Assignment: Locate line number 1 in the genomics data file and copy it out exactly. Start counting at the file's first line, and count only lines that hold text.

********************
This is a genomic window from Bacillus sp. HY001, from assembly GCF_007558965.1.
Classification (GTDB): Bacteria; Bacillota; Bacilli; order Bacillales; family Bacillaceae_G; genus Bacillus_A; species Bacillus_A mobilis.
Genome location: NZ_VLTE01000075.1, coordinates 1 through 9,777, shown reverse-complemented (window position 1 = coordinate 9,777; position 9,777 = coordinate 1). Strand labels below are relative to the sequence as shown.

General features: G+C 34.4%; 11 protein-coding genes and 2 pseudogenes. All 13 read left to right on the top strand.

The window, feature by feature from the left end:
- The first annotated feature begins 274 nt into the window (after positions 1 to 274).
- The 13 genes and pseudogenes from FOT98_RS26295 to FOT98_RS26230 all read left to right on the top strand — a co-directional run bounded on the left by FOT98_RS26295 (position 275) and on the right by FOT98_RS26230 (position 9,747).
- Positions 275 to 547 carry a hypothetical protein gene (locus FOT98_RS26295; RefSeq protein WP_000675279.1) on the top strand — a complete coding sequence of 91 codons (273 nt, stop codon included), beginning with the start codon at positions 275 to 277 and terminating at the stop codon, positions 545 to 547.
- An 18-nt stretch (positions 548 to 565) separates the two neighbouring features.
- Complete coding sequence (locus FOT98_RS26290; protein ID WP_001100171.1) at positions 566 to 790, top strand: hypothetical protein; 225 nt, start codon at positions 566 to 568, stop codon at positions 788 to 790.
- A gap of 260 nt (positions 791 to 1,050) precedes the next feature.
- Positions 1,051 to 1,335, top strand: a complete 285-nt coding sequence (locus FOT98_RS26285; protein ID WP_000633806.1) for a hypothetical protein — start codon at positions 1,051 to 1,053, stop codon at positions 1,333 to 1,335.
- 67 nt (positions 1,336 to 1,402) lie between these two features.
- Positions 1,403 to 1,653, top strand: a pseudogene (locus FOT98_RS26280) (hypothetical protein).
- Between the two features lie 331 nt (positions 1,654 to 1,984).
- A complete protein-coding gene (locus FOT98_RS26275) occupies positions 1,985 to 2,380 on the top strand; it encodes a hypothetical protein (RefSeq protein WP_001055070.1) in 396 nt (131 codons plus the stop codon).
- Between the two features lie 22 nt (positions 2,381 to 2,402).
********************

This is a genomic window from Bacillus sp. HY001, from assembly GCF_007558965.1.